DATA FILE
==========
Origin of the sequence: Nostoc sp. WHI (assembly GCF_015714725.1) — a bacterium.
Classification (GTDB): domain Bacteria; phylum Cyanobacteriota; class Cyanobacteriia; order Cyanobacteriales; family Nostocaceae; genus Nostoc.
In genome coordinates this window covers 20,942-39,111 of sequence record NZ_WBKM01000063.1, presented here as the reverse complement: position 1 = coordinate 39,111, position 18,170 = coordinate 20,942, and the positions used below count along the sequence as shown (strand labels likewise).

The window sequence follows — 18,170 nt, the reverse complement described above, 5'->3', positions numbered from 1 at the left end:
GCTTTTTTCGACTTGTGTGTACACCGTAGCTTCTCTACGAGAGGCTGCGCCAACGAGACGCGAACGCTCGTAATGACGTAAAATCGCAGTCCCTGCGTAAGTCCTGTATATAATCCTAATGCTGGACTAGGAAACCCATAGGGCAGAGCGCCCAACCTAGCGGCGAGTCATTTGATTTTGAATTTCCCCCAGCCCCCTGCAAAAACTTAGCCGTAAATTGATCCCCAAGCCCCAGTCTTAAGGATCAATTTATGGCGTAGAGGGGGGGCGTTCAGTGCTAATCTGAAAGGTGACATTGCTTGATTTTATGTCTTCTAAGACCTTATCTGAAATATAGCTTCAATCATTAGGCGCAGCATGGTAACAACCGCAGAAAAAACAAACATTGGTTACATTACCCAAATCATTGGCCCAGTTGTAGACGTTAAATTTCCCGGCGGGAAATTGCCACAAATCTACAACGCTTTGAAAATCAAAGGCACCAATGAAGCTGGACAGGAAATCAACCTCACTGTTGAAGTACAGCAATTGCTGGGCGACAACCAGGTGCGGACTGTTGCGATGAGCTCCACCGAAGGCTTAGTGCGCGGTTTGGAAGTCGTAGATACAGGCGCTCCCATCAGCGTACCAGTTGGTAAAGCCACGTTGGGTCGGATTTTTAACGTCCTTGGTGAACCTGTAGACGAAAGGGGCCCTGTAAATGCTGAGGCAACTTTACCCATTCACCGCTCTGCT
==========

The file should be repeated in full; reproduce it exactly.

Origin of the sequence: Nostoc sp. WHI (assembly GCF_015714725.1) — a bacterium.
Classification (GTDB): domain Bacteria; phylum Cyanobacteriota; class Cyanobacteriia; order Cyanobacteriales; family Nostocaceae; genus Nostoc.
In genome coordinates this window covers 20,942-39,111 of sequence record NZ_WBKM01000063.1, presented here as the reverse complement: position 1 = coordinate 39,111, position 18,170 = coordinate 20,942, and the positions used below count along the sequence as shown (strand labels likewise).

The window sequence follows — 18,170 nt, the reverse complement described above, 5'->3', positions numbered from 1 at the left end:
GCTTTTTTCGACTTGTGTGTACACCGTAGCTTCTCTACGAGAGGCTGCGCCAACGAGACGCGAACGCTCGTAATGACGTAAAATCGCAGTCCCTGCGTAAGTCCTGTATATAATCCTAATGCTGGACTAGGAAACCCATAGGGCAGAGCGCCCAACCTAGCGGCGAGTCATTTGATTTTGAATTTCCCCCAGCCCCCTGCAAAAACTTAGCCGTAAATTGATCCCCAAGCCCCAGTCTTAAGGATCAATTTATGGCGTAGAGGGGGGGCGTTCAGTGCTAATCTGAAAGGTGACATTGCTTGATTTTATGTCTTCTAAGACCTTATCTGAAATATAGCTTCAATCATTAGGCGCAGCATGGTAACAACCGCAGAAAAAACAAACATTGGTTACATTACCCAAATCATTGGCCCAGTTGTAGACGTTAAATTTCCCGGCGGGAAATTGCCACAAATCTACAACGCTTTGAAAATCAAAGGCACCAATGAAGCTGGACAGGAAATCAACCTCACTGTTGAAGTACAGCAATTGCTGGGCGACAACCAGGTGCGGACTGTTGCGATGAGCTCCACCGAAGGCTTAGTGCGCGGTTTGGAAGTCGTAGATACAGGCGCTCCCATCAGCGTACCAGTTGGTAAAGCCACGTTGGGTCGGATTTTTAACGTCCTTGGTGAACCTGTAGACGAAAGGGGCCCTGTAAATGCTGAGGCAACTTTACCCATTCACCGCTCTGCT